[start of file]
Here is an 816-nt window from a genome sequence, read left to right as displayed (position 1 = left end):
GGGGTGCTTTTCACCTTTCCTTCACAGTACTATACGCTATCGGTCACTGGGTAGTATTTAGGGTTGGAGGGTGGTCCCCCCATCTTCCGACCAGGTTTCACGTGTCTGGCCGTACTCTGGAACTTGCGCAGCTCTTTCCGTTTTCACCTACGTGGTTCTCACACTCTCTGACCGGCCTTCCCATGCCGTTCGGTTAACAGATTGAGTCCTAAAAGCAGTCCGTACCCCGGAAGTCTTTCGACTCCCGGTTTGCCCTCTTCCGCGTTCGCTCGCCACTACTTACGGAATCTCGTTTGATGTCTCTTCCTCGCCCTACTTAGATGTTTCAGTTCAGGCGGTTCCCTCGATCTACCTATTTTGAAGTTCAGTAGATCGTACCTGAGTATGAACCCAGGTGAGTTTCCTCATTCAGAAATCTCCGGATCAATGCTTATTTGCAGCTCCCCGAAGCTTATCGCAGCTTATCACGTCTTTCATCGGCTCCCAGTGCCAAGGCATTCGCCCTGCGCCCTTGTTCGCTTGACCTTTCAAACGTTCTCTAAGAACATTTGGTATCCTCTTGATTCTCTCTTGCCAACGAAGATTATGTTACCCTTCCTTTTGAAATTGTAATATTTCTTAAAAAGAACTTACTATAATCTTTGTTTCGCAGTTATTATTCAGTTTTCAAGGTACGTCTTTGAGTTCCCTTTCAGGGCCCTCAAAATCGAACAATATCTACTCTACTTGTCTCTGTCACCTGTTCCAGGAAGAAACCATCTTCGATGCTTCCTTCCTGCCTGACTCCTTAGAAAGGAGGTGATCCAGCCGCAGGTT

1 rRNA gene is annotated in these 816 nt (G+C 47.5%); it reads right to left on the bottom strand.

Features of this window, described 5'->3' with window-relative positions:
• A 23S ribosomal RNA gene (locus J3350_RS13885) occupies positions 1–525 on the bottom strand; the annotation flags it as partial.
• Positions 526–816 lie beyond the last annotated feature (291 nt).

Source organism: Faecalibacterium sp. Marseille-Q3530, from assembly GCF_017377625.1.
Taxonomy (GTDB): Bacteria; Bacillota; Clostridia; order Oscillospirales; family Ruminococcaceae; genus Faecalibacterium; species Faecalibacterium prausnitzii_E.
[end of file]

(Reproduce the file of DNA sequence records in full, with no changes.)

Here is an 816-nt window from a genome sequence, read left to right as displayed (position 1 = left end):
GGGGTGCTTTTCACCTTTCCTTCACAGTACTATACGCTATCGGTCACTGGGTAGTATTTAGGGTTGGAGGGTGGTCCCCCCATCTTCCGACCAGGTTTCACGTGTCTGGCCGTACTCTGGAACTTGCGCAGCTCTTTCCGTTTTCACCTACGTGGTTCTCACACTCTCTGACCGGCCTTCCCATGCCGTTCGGTTAACAGATTGAGTCCTAAAAGCAGTCCGTACCCCGGAAGTCTTTCGACTCCCGGTTTGCCCTCTTCCGCGTTCGCTCGCCACTACTTACGGAATCTCGTTTGATGTCTCTTCCTCGCCCTACTTAGATGTTTCAGTTCAGGCGGTTCCCTCGATCTACCTATTTTGAAGTTCAGTAGATCGTACCTGAGTATGAACCCAGGTGAGTTTCCTCATTCAGAAATCTCCGGATCAATGCTTATTTGCAGCTCCCCGAAGCTTATCGCAGCTTATCACGTCTTTCATCGGCTCCCAGTGCCAAGGCATTCGCCCTGCGCCCTTGTTCGCTTGACCTTTCAAACGTTCTCTAAGAACATTTGGTATCCTCTTGATTCTCTCTTGCCAACGAAGATTATGTTACCCTTCCTTTTGAAATTGTAATATTTCTTAAAAAGAACTTACTATAATCTTTGTTTCGCAGTTATTATTCAGTTTTCAAGGTACGTCTTTGAGTTCCCTTTCAGGGCCCTCAAAATCGAACAATATCTACTCTACTTGTCTCTGTCACCTGTTCCAGGAAGAAACCATCTTCGATGCTTCCTTCCTGCCTGACTCCTTAGAAAGGAGGTGATCCAGCCGCAGGTT

1 rRNA gene is annotated in these 816 nt (G+C 47.5%); it reads right to left on the bottom strand.

Features of this window, described 5'->3' with window-relative positions:
• A 23S ribosomal RNA gene (locus J3350_RS13885) occupies positions 1–525 on the bottom strand; the annotation flags it as partial.
• Positions 526–816 lie beyond the last annotated feature (291 nt).

Source organism: Faecalibacterium sp. Marseille-Q3530, from assembly GCF_017377625.1.
Taxonomy (GTDB): Bacteria; Bacillota; Clostridia; order Oscillospirales; family Ruminococcaceae; genus Faecalibacterium; species Faecalibacterium prausnitzii_E.